I wonder how Kafka had the patience to write "The trial" or although to a lesser extent “The Castle”. No wonder why he hardly finished any book. I struggle nervously when reading Kafka as I struggle when listening to my grandmother moan about every single pain in her body or to her Kafkaesque way in recounting her daily moves and tasks, but I always enjoy his wit and darkness. Besides the controversial "Before the Law" parable, I particularly like Kafka's absurdism and existentialism as in the line "There are also dark moments, such as everyone has, when you think you've achieved nothing at all, when it seems that the only trials to come to a good end are those that were determined to have a good end from the start and would do so without any help, while all the others are lost despite all the running to and fro, all the effort, all the little, apparent successes that gave such joy", and his amusing style as in "A woman's hands will do many things when no-one's looking."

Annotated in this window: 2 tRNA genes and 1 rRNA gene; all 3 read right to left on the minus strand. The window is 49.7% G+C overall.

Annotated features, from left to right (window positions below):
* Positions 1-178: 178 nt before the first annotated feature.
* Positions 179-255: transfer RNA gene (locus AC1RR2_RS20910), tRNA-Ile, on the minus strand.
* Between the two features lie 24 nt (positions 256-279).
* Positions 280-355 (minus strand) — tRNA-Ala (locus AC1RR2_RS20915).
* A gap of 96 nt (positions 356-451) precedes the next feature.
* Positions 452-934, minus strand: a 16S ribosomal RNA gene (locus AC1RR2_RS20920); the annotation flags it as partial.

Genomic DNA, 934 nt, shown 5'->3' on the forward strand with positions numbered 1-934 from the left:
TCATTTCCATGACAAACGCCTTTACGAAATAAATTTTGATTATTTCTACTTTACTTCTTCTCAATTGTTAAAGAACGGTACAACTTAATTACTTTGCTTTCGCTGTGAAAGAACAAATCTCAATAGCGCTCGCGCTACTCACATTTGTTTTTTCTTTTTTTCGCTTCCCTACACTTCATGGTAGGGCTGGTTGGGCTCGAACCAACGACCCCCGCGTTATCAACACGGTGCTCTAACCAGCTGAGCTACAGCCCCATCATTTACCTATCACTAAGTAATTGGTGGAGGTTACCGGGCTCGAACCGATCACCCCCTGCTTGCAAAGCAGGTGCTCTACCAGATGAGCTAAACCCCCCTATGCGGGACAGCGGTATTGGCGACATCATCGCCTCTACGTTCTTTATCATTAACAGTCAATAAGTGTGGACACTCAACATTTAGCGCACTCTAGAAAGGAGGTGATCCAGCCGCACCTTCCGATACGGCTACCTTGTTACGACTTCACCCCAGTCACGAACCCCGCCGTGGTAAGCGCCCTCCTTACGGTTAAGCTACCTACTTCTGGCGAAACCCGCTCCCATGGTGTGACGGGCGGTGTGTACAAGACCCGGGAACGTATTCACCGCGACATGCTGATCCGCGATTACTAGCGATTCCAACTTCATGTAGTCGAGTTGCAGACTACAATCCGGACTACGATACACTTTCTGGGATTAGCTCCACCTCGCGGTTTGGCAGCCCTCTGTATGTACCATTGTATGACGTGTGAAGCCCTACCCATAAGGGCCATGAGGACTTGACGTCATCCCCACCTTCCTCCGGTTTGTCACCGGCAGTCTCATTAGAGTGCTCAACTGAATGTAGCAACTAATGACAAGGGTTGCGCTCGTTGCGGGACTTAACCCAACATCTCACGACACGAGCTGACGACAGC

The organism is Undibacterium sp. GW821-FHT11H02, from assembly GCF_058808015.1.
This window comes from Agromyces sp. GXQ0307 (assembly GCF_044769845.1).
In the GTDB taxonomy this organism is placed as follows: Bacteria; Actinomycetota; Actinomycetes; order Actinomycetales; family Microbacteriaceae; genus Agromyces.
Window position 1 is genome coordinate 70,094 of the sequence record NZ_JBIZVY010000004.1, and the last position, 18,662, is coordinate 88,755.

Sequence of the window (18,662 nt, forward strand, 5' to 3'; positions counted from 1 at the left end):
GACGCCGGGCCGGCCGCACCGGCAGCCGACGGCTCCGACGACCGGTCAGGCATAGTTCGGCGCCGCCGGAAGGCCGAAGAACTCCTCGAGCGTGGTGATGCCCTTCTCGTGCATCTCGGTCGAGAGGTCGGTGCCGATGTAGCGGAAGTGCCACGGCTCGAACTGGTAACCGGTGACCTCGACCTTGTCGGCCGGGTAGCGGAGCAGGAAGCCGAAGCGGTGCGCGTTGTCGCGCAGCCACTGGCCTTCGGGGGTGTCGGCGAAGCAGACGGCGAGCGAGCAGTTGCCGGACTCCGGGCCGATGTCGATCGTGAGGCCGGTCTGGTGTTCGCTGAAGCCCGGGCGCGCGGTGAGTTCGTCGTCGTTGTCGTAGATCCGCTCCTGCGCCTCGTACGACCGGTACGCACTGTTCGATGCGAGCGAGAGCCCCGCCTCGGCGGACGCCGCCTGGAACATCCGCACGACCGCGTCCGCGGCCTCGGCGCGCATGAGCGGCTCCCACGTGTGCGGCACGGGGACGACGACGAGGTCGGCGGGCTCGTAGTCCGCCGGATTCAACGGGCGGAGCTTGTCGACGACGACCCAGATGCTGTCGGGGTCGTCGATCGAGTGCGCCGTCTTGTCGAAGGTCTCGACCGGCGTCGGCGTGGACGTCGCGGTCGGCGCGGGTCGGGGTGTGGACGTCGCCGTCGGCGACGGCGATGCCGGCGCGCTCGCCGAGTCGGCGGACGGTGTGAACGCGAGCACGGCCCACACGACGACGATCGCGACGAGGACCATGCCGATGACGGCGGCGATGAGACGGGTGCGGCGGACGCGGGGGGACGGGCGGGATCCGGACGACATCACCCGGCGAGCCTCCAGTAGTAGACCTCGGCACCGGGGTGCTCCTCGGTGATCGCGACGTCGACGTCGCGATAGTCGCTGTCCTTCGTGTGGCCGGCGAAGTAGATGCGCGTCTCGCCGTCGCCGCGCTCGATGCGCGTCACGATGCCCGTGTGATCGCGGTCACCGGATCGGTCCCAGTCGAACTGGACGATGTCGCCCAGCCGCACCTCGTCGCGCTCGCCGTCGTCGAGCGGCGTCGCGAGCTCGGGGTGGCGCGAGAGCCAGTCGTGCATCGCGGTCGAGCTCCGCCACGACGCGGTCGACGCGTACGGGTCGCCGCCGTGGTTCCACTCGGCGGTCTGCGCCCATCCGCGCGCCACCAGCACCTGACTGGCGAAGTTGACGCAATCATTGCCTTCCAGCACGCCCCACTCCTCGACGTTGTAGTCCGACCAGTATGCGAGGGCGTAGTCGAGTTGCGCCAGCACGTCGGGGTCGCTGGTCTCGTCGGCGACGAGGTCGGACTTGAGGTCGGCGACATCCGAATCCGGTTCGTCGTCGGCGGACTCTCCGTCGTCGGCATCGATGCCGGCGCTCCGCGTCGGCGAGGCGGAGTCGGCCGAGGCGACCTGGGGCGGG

I will name my main character in my new book L.